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40 Fabulous Guy Kawasaki Quotes

Guy Kawasaki is an American entrepreneur, marketing specialist, venture capitalist, and author. Known as the Chief Evangelist of Macintosh Computers in the 80’s, Kawasaki has since went on to operate several of his own companies. Here is a look at some of the most remarkable Guy Kawasaki quotes ever written.

“A good idea is about ten percent and implementation and hard work, and luck is 90 percent.”

“Accept diversity and don’t take any crap.”

“Arguably, in business books, I don’t think there’s much that has never been said before.”

“Better to fail at doing the right thing than to succeed at doing the wrong thing.”

“Companies can add value and simultaneously promote themselves if their product or service truly improves the lives of their customers. I mean really improve lives, not wishful thinking, rationalization. That’s the acid test.”

“Companies should always want to delight their customers.”

“Create something, sell it, make it better, sell it some more and then create something that obsoletes what you used to make.”

“Entitlement is the opposite of enchantment.”

“Entrepreneur is not a job title. It is a state of mind of people who want to alter the future.”

“Facebook is for people, Twitter is for perspective, Google+ is for passion, LinkedIn is for pimping.”

“Greatness is won, not awarded.”

“How fast you are moving is more important than where you are.”

“Ideas are easy. Implementation is hard.”

“If you have more money than brains, you should focus on outbound marketing, If you have more brains than money, you should focus on inbound marketing.”

“If you have to put someone on a pedestal, put teachers. They are society’s heroes.”

“If you just enchanted one person per day, you would make a big dent in the universe.”

“If you want to make a good first impression, smile at people. What does it cost to smile? Nothing. What does it cost not to smile? Everything, if not smiling prevents you from enchanting people.”

“In giving presentations, use the 10/20/30 rule….use only 10 slides, take 20 minutes maximum, and use at least 30-point fonts.”

“intelligent life becomes difficult.”

“It’s easy to say that entrepreneurs will create jobs and big companies will create unemployment, but this is simplistic. The real question is who will innovate.”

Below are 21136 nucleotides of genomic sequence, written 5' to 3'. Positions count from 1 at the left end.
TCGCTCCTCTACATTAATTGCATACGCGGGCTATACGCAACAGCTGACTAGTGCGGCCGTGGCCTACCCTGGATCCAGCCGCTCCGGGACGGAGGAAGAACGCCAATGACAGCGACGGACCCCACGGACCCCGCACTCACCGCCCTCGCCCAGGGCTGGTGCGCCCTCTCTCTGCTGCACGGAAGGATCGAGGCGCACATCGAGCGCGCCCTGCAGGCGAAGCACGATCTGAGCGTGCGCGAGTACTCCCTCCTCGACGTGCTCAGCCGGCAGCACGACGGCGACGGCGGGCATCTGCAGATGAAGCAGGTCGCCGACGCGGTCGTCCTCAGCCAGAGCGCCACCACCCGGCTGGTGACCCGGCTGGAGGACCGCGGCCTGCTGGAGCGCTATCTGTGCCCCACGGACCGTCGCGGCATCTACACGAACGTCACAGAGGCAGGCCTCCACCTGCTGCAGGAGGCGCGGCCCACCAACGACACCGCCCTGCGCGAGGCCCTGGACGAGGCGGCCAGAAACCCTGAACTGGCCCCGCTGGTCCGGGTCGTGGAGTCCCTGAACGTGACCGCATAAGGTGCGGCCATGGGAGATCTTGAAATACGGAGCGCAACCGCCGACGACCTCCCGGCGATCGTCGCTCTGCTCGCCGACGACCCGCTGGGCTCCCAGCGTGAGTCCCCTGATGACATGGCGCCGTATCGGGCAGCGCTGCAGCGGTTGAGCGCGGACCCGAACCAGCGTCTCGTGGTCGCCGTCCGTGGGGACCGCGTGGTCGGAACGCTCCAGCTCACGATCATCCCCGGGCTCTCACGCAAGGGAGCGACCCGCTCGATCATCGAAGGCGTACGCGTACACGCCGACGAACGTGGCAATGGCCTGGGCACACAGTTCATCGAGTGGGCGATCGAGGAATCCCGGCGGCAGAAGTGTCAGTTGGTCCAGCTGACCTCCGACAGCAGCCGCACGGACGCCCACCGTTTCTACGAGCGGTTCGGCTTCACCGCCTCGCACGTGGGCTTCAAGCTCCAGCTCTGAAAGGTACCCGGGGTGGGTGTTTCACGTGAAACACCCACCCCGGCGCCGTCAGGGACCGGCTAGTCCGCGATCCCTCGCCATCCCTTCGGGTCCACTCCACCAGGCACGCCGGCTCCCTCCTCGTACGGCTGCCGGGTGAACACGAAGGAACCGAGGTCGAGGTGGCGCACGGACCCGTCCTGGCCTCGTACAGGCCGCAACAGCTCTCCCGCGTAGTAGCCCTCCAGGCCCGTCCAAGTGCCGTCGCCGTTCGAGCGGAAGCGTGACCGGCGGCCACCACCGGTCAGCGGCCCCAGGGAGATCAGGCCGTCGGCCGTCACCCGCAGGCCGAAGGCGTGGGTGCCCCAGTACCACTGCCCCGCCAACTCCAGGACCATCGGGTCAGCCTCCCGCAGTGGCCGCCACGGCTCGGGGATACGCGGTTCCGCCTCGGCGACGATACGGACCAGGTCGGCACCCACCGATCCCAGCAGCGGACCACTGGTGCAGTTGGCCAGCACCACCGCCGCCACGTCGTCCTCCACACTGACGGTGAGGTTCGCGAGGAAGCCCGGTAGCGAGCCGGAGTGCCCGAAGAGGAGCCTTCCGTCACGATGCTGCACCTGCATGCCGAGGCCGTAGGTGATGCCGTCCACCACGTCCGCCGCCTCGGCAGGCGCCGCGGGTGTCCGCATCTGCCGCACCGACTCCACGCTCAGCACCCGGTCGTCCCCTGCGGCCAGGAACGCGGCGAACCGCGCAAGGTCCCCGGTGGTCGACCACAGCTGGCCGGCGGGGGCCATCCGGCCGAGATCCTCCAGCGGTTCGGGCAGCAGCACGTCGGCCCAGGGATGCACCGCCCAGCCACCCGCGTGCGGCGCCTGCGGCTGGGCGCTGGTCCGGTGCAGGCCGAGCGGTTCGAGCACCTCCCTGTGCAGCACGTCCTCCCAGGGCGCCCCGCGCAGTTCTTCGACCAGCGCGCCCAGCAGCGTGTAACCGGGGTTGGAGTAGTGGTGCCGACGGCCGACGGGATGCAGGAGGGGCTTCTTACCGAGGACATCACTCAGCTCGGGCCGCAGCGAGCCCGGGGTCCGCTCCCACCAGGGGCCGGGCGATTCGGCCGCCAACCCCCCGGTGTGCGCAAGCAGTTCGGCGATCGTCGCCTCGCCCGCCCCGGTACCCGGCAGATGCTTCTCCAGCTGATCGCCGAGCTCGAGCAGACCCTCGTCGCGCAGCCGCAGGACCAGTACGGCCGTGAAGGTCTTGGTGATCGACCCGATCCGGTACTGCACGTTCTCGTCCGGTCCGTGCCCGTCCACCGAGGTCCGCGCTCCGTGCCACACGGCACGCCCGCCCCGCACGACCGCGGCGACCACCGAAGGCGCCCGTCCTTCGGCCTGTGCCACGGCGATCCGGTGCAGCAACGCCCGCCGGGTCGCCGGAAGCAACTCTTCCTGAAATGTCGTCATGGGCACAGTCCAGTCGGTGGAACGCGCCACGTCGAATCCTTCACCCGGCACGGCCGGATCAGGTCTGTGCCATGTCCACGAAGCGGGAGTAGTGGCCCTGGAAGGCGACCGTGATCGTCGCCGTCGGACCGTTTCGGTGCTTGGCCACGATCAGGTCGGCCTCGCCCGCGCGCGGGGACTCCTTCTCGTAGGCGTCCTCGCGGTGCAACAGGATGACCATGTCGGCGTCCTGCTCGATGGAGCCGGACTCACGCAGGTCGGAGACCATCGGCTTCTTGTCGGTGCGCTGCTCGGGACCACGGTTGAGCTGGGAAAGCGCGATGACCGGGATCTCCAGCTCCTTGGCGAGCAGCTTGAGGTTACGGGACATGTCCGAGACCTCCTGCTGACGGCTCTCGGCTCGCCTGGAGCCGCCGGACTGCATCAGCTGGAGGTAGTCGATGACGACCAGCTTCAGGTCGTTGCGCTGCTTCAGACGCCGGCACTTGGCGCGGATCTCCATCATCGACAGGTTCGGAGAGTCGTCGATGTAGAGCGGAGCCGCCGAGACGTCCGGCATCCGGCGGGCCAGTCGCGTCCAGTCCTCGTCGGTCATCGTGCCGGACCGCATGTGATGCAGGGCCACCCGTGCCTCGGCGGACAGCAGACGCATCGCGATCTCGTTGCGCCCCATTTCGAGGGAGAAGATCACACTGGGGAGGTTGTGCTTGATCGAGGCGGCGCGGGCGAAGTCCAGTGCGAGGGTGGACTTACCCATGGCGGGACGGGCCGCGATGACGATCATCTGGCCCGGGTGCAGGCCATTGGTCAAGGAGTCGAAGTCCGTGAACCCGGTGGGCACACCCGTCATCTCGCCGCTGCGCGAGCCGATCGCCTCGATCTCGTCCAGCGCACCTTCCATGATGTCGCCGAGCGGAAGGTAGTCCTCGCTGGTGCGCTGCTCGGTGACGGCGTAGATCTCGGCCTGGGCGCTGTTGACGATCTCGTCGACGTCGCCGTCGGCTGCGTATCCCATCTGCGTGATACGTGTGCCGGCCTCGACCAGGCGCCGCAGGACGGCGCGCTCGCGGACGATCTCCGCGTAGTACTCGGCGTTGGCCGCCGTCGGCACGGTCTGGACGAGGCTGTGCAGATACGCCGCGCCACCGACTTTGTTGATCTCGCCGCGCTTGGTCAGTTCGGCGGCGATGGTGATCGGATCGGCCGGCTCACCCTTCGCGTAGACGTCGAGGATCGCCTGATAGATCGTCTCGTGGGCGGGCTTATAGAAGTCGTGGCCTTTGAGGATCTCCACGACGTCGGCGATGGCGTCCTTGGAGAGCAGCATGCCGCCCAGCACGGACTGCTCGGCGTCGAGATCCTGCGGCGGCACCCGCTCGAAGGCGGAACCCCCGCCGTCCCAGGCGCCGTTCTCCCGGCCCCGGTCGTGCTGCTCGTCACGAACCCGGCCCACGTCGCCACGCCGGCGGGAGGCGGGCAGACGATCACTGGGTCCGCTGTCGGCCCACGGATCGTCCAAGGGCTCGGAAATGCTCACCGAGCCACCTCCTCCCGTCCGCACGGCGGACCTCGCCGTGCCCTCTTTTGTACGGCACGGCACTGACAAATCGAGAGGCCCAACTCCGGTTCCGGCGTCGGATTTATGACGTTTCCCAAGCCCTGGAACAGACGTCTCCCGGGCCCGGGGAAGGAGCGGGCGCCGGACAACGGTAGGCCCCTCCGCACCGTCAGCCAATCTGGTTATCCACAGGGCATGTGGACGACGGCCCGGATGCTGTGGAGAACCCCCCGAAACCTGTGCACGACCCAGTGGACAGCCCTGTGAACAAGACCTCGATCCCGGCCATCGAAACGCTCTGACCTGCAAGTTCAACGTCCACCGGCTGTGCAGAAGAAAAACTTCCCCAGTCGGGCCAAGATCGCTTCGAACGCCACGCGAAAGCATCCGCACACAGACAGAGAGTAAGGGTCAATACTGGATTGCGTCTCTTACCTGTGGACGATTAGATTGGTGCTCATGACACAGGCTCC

“Just be nice, take genuine interest in the people you meet, and keep in touch with people you like. This will create a group of people who are invested in helping you because they know you and appreciate you.”

“Money is not the sole or most powerful motivation for many people. A higher and tougher test is to look back and see how you’ve made the world a better place.”

“One must understand what people are thinking, feeling and believing in order to enchant them.”

“Patience is the art of concealing your impatience.”

“Provide good content and you’ll earn the right to promote your product.”

“Pursuing your passions makes you more interesting, and interesting people are enchanting.”

“Remember that nobodies are the new somebodies.”

“Simple and to the point is always the best way to get your point across.”

“Social media puts reciprocity on steroids because now you can reach more people in more ways to do more things for them faster and at lower expense. Positive word about your reciprocity can spread faster than ever.”

“The best reason to start an organization is to make meaning; to create a product or service to make the world a better place.”

“The desire to change the world is a tremendous advantage as you travel down the difficult path ahead because focusing on a lofty goal is more energizing and attracts more talent than simply making a buck.”

“The hard part is implementing the decision, not making it.”

“The higher you go in a company, the less oxygen there is, so supporting.”

“There are two types of people on social media: people who want more followers, and liars.”

“This is the beauty of social media: it helps you find people and then you can contact them fast and inexpensively.”

“When you enchant people, your goal is not to make money from them or to get them to do what you want, but to fill them with great delight.”

“While we’re living, we need to get over ourselves and accept others if we want to enchant people.”

“Writing a book is as different from digital curation as night and day. Digital curation is a series of split-second decisions: good/no good. It can even be done algorithmically. Writing is process-intensive activity.”

“Writing a book isn’t an easy process nor is it always enjoyable, but it is one of life’s most satisfying achievements.”

“Writing is the starting point from which all goodness (and crappiness) flows.”

Guy Kawasaki, an Executive Fellow at the Haas School of Business speaks at the Berkeley Entrepreneurs Forum about the top ten mistakes of entrepreneurs. Kawasaki presents the steps to follow from inception to exit of your business.

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